They seized vacant El Sereno homes at the start of the pandemic. Now, they face eviction after being denied a rent subsidy that a judge denied in March.
“The people of California are tired of being evicted from their homes because of a lack of affordable housing,” Attorney General Xavier Becerra said in a statement Tuesday.
The lawsuit, filed in San Francisco County Superior Court by Renters United, argues that the state’s decision to stop distributing Section 8 housing vouchers is illegal because it is the result of a local government decision to evict residents who signed up to use them.
According to the suit, “this sudden change in policy by the City and County of San Francisco (CSCF) and the City and County of San Diego (CSCD) has created a mass eviction wave that threatens residents’ homes, undermines the housing stock statewide, and hinders the government’s ability to respond to the COVID-19 pandemic.”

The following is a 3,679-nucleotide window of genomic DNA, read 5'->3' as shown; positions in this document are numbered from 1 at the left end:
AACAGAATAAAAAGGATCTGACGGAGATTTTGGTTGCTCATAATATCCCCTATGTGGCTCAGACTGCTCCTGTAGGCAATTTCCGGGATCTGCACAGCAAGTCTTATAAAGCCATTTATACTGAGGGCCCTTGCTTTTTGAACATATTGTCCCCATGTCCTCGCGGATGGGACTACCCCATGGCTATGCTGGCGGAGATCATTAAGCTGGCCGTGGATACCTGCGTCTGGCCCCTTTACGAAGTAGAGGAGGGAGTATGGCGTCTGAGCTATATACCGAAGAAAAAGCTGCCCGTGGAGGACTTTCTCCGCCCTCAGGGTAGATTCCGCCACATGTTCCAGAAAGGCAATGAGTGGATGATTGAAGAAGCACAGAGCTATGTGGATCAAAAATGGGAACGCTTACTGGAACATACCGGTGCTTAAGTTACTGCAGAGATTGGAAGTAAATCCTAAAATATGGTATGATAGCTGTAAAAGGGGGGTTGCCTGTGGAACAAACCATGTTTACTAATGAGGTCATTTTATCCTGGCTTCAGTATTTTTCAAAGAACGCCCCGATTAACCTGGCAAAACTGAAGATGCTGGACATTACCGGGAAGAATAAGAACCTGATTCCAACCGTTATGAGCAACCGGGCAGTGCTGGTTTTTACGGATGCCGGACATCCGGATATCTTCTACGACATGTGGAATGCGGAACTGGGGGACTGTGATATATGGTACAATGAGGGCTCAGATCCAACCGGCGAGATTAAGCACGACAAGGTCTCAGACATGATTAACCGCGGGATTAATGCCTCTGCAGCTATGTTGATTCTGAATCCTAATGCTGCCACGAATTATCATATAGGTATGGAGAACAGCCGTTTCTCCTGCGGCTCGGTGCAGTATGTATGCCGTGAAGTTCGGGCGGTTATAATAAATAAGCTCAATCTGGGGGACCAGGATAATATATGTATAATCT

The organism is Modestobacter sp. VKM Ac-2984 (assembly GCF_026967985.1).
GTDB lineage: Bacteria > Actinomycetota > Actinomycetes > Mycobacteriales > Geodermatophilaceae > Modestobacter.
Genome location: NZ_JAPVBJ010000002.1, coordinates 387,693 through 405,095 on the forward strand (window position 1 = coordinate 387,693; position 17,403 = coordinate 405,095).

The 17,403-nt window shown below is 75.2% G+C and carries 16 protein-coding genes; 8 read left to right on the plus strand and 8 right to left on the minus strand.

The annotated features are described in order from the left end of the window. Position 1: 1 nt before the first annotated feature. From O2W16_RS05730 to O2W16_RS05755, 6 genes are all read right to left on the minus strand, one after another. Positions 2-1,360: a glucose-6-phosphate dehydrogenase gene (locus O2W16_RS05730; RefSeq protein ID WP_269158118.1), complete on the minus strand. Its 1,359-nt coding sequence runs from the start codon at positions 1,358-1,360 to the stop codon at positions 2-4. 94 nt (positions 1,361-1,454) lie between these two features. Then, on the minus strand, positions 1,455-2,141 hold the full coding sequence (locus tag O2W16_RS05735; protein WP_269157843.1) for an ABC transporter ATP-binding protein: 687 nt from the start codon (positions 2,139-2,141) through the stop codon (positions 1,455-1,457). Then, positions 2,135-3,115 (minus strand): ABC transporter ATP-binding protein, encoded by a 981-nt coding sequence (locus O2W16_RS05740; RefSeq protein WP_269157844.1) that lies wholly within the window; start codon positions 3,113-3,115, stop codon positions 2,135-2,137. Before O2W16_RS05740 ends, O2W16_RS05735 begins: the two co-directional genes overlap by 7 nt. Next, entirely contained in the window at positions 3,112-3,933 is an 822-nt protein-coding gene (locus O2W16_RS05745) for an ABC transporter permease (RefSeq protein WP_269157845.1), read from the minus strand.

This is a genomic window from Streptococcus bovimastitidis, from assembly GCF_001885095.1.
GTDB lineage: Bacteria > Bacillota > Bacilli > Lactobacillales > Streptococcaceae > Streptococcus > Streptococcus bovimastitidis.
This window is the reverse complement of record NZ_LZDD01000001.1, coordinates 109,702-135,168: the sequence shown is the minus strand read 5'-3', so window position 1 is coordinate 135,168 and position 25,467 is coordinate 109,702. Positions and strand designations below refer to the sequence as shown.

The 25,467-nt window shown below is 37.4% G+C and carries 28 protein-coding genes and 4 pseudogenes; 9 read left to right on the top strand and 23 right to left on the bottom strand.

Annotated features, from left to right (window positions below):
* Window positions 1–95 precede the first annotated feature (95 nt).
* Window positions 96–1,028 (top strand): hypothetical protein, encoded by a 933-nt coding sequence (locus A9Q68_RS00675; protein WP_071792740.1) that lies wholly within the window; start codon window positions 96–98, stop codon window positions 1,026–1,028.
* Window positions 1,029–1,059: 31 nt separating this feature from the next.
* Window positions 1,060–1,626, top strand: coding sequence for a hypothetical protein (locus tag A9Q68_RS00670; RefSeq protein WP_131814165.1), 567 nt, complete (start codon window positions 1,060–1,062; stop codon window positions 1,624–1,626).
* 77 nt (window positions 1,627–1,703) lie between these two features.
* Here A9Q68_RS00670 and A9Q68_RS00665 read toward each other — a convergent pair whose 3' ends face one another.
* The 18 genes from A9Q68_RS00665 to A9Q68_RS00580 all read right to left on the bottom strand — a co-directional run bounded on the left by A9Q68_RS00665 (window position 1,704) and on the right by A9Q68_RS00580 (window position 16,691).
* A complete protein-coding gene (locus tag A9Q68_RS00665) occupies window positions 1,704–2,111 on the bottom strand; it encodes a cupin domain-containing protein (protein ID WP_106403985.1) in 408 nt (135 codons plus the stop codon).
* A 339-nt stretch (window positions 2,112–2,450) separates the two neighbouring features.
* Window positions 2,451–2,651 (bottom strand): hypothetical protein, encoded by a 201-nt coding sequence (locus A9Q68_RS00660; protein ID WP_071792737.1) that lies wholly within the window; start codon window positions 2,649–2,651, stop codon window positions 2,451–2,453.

“When you look at the San Diego and San Francisco governments, they both have a role to play in addressing the crisis,” Becerra said. “But at the end of the day, I think what everybody has to do is make sure housing stability for our most vulnerable residents is protected.”
In February, the city began waiving the $600 penalty for being late on rent payments and extending the time landlords have to rent to tenants in COVID-affected areas.
The following month, after facing backlash, San Diego Mayor Kevin Faulconer announced the city would no longer give housing subsidies to low-income seniors, immigrants and military personnel, and to those with children under the age of 18 living with them.
“San Diego’s leadership is responding to the crisis by putting the needs of our most vulnerable residents first. It is imperative that we continue to do so. San Diego has a responsibility to look after our most vulnerable residents,” Faulconer said.
The eviction lawsuit argues that the policy announced by Faulconer was a “deployment” of the program, which the city uses to provide free housing to people who are financially unable to pay for their own homes. The city uses the program to keep about 15,000 homeless people in safe housing, with no access to utilities.
“The City and County of San Francisco (CSCF) has a legal obligation to provide Section 8 housing to vulnerable residents in high